Large NT but Normal Karyotype? Noonan Syndrome Basics

WHAT IS IT?

Noonan syndrome is an autosomal dominant disorder that is multi-systemic and occurs and affects approximately 1 in 1,000 to 2,500 people.  In the past, it was also referred to, incorrectly, as ‘Male Turner Syndrome, ‘Female Pseudo-Turner Syndrome’ and ‘Turner Phenotype with Normal Karyotype’. Noonan syndrome is a distinct disorder that can affect both males and females.

Prenatal Detection and Management

Large NT  but normal karyotype (both standard karyotype and microarray will be normal)

  • NT ≥ 3 mm in the first trimester and normal karyotype may confer approximately 10% risk for Noonan syndrome
    • Consider molecular testing (gene sequencing)  for Noonan syndrome even without additional ultrasound findings as detailed anatomy scan may be limited in the first trimester
  • Associated prenatal sonographic anomalies that should raise suspicion:
    • Polyhydramnios
    • hydrops fetalis
    • renal anomalies
    • distended jugular lymphatic sacs
    • hydrothorax
    • cardiac anomalies
    • cystic hygroma
    • ascites
  • A larger NT is especially concerning, as median measurement is approximately 8 mm
  • Pathogenic variants associated with Noonan syndrome are too small to be detected with microarray
    • Gene sequencing of DNA derived from CVS or amniocentesis necessary

KEY CLINICAL FINDINGS:

Growth

  • Postnatal short stature (50 to 70%)
  • Failure to thrive in infancy

Facial features

  • Deep, prominent philtrum
  • Wide spaced eyes (usually blue or green)

Head & neck

  • High arched palate and poor tooth alignment
  • Micrognathia
  • Low-set ears
  • Short neck
  • Cystic Hygroma and/or Excess neck skin
  • NT and nuchal fold may both be increased

Cardiovascular – may have critical congenital heart disease

  • Pulmonic stenosis (20-50%)
  • Hypertrophic Cardiomyopathy (20-30%)
  • Atrial septal defects
  • Ventricular septal defects
  • Patent ductus arteriosus
  • Aortic coarctation
  • Lymphatic disorders

Chest

  • Pectus carinatum
  • Pectus excavatum
  • Shield chest

Genitourinary

  • Males: Delayed puberty and undescended testes (cryptorchidism) are common leading to infertility
  • Females: May have delayed puberty and fertility issues but uncommon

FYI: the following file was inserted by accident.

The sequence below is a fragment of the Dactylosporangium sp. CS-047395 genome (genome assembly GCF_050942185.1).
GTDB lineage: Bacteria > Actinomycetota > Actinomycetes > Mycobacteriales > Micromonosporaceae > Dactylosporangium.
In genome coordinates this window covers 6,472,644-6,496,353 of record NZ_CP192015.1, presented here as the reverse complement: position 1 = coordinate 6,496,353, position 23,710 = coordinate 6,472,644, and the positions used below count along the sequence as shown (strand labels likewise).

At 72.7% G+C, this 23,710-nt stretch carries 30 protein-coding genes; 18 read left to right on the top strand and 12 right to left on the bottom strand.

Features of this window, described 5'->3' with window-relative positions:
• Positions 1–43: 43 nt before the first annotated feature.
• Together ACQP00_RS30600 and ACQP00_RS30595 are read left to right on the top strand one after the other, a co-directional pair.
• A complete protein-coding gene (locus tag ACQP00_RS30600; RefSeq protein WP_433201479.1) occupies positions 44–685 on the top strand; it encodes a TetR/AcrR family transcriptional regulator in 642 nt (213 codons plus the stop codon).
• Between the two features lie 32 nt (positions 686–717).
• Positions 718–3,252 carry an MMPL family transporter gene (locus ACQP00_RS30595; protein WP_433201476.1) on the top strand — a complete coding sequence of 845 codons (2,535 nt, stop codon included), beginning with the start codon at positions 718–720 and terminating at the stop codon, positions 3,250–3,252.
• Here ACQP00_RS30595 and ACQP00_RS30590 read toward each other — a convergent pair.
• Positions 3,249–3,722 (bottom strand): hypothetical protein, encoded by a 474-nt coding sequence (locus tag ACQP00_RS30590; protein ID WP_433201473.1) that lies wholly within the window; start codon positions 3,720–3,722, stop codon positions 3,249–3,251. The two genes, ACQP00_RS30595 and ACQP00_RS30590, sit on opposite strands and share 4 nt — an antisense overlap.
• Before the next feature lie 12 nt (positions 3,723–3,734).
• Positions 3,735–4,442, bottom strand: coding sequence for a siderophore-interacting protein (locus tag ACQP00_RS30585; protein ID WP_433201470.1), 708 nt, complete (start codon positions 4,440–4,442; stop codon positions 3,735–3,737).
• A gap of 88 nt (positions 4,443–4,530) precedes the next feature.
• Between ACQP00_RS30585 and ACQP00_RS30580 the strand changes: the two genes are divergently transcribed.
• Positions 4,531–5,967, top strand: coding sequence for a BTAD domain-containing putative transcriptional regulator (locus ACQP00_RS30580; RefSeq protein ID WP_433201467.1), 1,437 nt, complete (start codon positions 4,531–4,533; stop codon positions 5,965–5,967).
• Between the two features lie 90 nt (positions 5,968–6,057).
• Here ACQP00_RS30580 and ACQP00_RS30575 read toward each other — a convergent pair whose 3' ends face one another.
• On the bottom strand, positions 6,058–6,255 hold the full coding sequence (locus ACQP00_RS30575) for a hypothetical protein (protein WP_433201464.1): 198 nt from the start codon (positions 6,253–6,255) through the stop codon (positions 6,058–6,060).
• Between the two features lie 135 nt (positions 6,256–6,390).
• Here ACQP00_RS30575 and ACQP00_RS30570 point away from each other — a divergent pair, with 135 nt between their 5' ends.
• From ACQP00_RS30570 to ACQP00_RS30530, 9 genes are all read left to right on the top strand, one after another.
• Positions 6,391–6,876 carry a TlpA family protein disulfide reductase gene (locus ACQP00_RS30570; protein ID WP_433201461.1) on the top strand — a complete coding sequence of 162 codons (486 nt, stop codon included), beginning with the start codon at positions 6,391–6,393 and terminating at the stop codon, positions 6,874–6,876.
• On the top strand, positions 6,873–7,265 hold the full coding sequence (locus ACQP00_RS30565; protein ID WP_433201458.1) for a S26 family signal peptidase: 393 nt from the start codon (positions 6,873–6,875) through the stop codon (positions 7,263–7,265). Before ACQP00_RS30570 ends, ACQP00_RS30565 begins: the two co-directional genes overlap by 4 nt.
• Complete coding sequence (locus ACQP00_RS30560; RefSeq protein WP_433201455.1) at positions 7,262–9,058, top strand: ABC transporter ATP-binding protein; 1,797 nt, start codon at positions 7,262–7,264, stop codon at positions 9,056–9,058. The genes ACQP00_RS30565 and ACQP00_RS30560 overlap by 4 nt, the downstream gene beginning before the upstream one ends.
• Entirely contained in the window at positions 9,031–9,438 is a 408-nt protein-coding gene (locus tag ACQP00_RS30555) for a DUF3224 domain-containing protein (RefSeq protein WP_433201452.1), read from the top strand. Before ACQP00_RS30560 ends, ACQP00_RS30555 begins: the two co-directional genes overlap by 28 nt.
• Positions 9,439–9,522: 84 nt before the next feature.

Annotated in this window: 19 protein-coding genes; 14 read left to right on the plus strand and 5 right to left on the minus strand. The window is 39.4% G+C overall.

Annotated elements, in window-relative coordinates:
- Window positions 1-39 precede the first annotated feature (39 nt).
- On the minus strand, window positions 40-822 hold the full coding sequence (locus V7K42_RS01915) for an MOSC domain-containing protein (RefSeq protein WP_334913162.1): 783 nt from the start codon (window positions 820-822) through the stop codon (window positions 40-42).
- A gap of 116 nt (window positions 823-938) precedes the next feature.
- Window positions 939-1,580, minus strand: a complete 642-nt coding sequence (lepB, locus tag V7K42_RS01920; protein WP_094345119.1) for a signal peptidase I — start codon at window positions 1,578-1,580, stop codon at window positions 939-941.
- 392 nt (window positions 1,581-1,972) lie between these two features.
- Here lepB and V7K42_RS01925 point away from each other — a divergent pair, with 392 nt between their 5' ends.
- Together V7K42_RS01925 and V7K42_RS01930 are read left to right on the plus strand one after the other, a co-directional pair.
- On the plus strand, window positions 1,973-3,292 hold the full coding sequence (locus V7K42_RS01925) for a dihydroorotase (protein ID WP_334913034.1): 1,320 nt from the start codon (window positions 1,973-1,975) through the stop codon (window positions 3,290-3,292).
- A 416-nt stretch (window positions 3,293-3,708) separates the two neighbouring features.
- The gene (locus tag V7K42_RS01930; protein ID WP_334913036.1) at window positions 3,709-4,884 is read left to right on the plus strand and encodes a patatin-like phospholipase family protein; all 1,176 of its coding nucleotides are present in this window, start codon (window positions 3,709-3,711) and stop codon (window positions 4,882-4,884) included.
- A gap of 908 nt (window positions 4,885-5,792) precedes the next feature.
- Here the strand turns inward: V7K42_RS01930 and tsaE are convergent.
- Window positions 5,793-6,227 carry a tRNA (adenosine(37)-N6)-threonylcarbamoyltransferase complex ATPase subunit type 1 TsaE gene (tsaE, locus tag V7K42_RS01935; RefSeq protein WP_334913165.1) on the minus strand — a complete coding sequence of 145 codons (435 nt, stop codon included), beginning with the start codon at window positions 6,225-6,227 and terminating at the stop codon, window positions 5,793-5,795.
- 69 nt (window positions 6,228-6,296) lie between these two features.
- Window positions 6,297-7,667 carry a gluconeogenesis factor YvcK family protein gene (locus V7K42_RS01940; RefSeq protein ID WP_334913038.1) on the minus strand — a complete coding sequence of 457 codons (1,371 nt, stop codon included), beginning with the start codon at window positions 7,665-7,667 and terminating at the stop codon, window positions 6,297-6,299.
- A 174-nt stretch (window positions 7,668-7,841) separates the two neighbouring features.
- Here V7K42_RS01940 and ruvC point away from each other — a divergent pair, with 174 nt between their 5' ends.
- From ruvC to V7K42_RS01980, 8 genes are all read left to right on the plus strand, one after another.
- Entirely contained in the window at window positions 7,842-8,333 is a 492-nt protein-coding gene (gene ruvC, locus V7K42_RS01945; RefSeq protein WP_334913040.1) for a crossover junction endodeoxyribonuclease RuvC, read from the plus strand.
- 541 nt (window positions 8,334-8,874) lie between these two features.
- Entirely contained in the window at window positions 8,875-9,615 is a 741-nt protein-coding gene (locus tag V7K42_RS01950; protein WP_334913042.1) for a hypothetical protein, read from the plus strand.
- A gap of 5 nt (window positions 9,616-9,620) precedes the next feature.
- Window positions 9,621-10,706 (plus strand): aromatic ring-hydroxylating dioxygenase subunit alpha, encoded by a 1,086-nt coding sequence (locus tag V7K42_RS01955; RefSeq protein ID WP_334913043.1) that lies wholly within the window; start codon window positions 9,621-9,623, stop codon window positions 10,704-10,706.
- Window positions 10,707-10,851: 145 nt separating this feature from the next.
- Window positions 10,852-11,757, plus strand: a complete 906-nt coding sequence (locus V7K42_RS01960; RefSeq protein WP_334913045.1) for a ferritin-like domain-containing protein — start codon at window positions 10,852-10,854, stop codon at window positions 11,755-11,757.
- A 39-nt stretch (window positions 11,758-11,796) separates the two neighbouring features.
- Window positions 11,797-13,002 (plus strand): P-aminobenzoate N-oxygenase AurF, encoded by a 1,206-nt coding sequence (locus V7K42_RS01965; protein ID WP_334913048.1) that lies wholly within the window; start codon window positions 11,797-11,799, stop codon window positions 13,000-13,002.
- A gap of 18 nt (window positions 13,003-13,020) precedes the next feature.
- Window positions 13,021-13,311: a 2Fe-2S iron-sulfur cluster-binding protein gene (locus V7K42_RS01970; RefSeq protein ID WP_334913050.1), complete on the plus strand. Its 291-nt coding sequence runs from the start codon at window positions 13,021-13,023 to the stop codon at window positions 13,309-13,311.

Neurologic

  • Intellectual abilities may be mildly lowered
  • Speech Delay
  • Learning disabilities (25%)
  • Visual abnormalities
  • Deafness

Bleeding disorders

  • Von Willebrand disease
  • Thrombocytopenia
  • Coagulopathies (factors V, VIII, XI, XII, protein C)
  • Platelet dysfunction

Neoplasia

  • May have eight-fold risk for malignancies, such as leukemia

KEY POINTS:

Genetics

  • Noonan syndrome is one of the RASopathies
  • RAS/MAPK pathway critical for cell division, proliferation, differentiation and migration
  • Pathogenic variants lead to gain of function – proteins remain inappropriately ‘turned on’
  • Autosomal dominant inheritance pattern
  • A pathogenic variant will be found in one of the parents in 30 – 75% of cases, with the remainder resulting from a spontaneous de novo mutation in the following genes:
    • PTPN11 gene (50%)
    • SOS1 (10 to 15 %)
    • RAF1 (5%)
    • RIT1 (5%)
    • KRAS (< 5%)
    • NRAS (limited reports)
    • BRAF (<2%)
    • MAP2K1 (<2%)
    • Unknown
  • Recurrence risk is 50% if a parent is found to have the variant
  • Recurrence risk is <1% if de novo mutation is present

Learn More – Primary Sources:

Prenatal diagnostic testing of the Noonan syndrome genes in fetuses with abnormal ultrasound findings

GeneReviews: Noonan Syndrome

Noonan Syndrome – Genetics Home Reference

Testing for Noonan Syndrome after Increased Nuchal Translucency

Locate a genetic counselor or genetics services:

Genetic Services Locator-ACMG

Genetic Services Locator-NSGC

Genetic Services Locator-CAGC

Locate a Maternal Fetal Medicine Specialist:

SMFM